Hadfield on Virgin Galactic: "Eventually they'll crash one"

Hadfield on Virgin Galactic: "Eventually they'll crash one"
Chris Hadfield in his time aboard the ISS (Image: Canadian Space Agency)
Chris Hadfield in his time aboard the ISS (Image: Canadian Space Agency)
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Chris Hadfield in his time aboard the ISS (Image: Canadian Space Agency)
Chris Hadfield in his time aboard the ISS (Image: Canadian Space Agency)

It's easy, too easy, perhaps, to naysay incredibly ambitious plans, and they don't come much more ambitious than Virgin Galactic's mission to send commercial passengers into space. But Chris Hadfield has some authority on the subject of space, having been there himself on three occasions, most recently for 5 months aboard the International Space Station. In a lengthy interview given to The Guardian, Hadfield discusses Virgin Galactic (among many other things), and though his views are nuanced, they nevertheless come with this sobering assessment: "Eventually they'll crash one."

The quote comes in a passage of the interview devoted to commercial space flight, in which Hadfield points out that, what with the space shuttle having been built by Rockwell, and the ISS being run by Boeing, that space flight "has always been commercial." The Guardian's Emma Brockes logically follows up with a question about Virgin Galactic, asking "What of [Richard] Branson's plan to launch Paris Hilton into space?" – a reference to Hilton being among the celebrities higher up the waiting list.

"I'm all for the idea," he says. "I commend him for it. But it's not much of a space flight. I'm not sure that she knows what she's paying for. She may think she's going to be Sandra Bullock, see the universe and stars whipping by. None of that's happening. They're just going to go up and fall back down again. They'll get a few minutes of weightlessness, and they'll see the black of the universe. And they'll see the curve of the Earth and the horizon, because they'll be above the air. But whether that'll be enough for the quarter-million-dollar price tag? I don't know."

"Eventually they'll crash one," he adds. "Because it's hard. They're discovering how hard. They wanted to fly years ago and faced a lot of obstacles, but he's a brave entrepreneur and I hope he succeeds. The more people who can see the world this way, the better off we are."

There are clues as to why Hadfield has formed this opinion earlier on in the piece in a passage about his new book, An Astronaut's Guide to Life on Earth. "No aeroplane you've ever gotten into had less than thousands of flights before they took their first passenger. Thousands," says Hadfield. "Because vehicles are unsafe at first. We only flew the shuttle 135 times total. Every single flight was a radical test flight. With really high stakes."

This shouldn't necessarily be read as an indictment of Virgin Galactic's technology or plans. The company has made significant progress towards commercial passenger space flight since its inception, and describes safety as the company's "North Star." One hopes that anyone on Virgin Galactic's waiting list is aware of the inherent risk which, for now at least, remains associated with space flight.

The interview can be read in full at The Guardian's website.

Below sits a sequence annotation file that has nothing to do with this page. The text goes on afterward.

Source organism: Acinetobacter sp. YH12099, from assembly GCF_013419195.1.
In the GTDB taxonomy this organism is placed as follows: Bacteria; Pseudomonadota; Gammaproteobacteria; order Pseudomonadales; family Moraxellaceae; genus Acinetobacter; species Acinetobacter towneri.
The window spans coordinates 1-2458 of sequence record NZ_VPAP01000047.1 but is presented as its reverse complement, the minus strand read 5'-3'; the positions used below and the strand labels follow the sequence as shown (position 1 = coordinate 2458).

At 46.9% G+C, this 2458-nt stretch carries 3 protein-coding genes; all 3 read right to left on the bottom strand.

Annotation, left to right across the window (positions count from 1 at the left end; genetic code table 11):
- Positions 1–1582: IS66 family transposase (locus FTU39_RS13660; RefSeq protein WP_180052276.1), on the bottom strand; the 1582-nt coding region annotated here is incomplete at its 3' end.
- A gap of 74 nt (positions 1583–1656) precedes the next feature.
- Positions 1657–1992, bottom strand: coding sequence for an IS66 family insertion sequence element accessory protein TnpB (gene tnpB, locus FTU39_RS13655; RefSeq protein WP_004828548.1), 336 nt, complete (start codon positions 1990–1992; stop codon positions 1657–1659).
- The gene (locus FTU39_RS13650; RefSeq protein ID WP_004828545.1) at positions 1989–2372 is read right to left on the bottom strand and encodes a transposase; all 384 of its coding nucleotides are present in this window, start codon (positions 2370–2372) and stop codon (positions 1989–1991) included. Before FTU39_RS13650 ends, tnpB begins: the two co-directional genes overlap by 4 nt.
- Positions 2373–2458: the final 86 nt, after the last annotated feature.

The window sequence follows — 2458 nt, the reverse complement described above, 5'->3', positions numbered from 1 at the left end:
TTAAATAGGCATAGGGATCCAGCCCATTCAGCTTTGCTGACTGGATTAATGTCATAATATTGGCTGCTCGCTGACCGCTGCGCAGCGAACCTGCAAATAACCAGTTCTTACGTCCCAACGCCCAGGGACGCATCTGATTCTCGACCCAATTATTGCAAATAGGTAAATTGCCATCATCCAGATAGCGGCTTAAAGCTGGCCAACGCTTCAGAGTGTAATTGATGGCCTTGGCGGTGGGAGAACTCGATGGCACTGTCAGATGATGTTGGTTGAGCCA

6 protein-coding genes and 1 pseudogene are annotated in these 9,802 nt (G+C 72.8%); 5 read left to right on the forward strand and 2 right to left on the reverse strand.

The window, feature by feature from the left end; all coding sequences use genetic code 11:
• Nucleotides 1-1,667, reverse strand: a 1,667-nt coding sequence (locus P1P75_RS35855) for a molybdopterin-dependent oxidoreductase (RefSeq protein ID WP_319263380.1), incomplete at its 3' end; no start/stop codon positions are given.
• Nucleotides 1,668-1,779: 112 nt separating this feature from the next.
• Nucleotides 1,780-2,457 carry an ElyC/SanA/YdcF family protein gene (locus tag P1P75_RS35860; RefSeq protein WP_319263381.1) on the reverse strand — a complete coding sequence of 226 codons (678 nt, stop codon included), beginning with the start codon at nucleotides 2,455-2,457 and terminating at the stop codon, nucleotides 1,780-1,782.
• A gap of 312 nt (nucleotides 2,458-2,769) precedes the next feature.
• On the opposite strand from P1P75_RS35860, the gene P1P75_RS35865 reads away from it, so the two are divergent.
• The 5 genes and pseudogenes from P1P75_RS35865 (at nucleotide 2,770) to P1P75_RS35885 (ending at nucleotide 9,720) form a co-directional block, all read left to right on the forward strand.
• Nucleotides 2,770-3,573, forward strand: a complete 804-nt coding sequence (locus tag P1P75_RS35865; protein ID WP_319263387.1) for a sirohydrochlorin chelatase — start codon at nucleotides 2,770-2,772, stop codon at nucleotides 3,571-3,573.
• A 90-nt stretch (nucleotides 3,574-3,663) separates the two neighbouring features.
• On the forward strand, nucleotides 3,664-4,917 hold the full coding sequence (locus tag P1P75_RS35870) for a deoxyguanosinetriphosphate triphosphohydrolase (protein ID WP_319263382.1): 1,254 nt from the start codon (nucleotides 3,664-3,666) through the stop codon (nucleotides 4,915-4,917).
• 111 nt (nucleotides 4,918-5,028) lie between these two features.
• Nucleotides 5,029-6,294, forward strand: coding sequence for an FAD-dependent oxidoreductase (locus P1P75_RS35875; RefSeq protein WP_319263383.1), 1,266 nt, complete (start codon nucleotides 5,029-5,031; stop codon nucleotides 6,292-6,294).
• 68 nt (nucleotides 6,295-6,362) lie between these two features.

Source: The Guardian

He's 100% right with all he said and he will so be bashed for saying these things. Lean back and watch. Reality is not what people want to learn about.
Its disappointing to see a single comment blown out of context. Must be a slow news day.
135 flights. 2 total disasters killing all. sobering odds.
Crashing. If Challenger and Columbia can do it so can Virgin Galactic.
There is risk in everything. Failure is an opportunity to learn. And frankly, with a private enterprise that has a lot more to loose, they will likely not cut many corners.
John Hogan
It's hilarious to note that the Russians, with their old school gear, have easily the best record. Simple, low performance, reliable. The shuttle was impressive but ultimately it was a wasteful dead end that NASA didn't want. If NASA had gotten the rocket-topping, small space planes they'd wanted, we be a lot further ahead by now. Sad but true.
"failure is an opportunity to learn"... unless you're dead.
Captain Danger
@john I believe that the Russians have had their share of mishaps. I also don't think that there issues have been fully disclosed. Esp during the space race. NASA did everything out in the open for the world to see. We only learn of Russian exploits after the fact.
So Virgin Galactic will crash a rocket plane, if it was perfectly safe it would not be worth the price. Unlike Asiana the crash won't be because the pilots had forgotten how to fly the plane.
Agree with Slowburn, if they did thousands of test flights before actual passenger flights the cost would then be astronomical (or even more astronomical I should say!). And true that commercial aircraft do so much testing before accepting passengers. I live in Cairns Australia and Jetstar have just taken delivery of Australia's first 787 Dreamliner, which they are doing test flights between Melbourne and Cairns every day for a full month before passenger services commence, despite the fact the aircraft is already operating on commercial routes outside of Australia. So it certainly would be reassuring to see Virgin's rocket plane clock up a few more test flights before going on it, however I think the risk of what could go wrong is also one of the factors that make it exciting for the first flights to go up.
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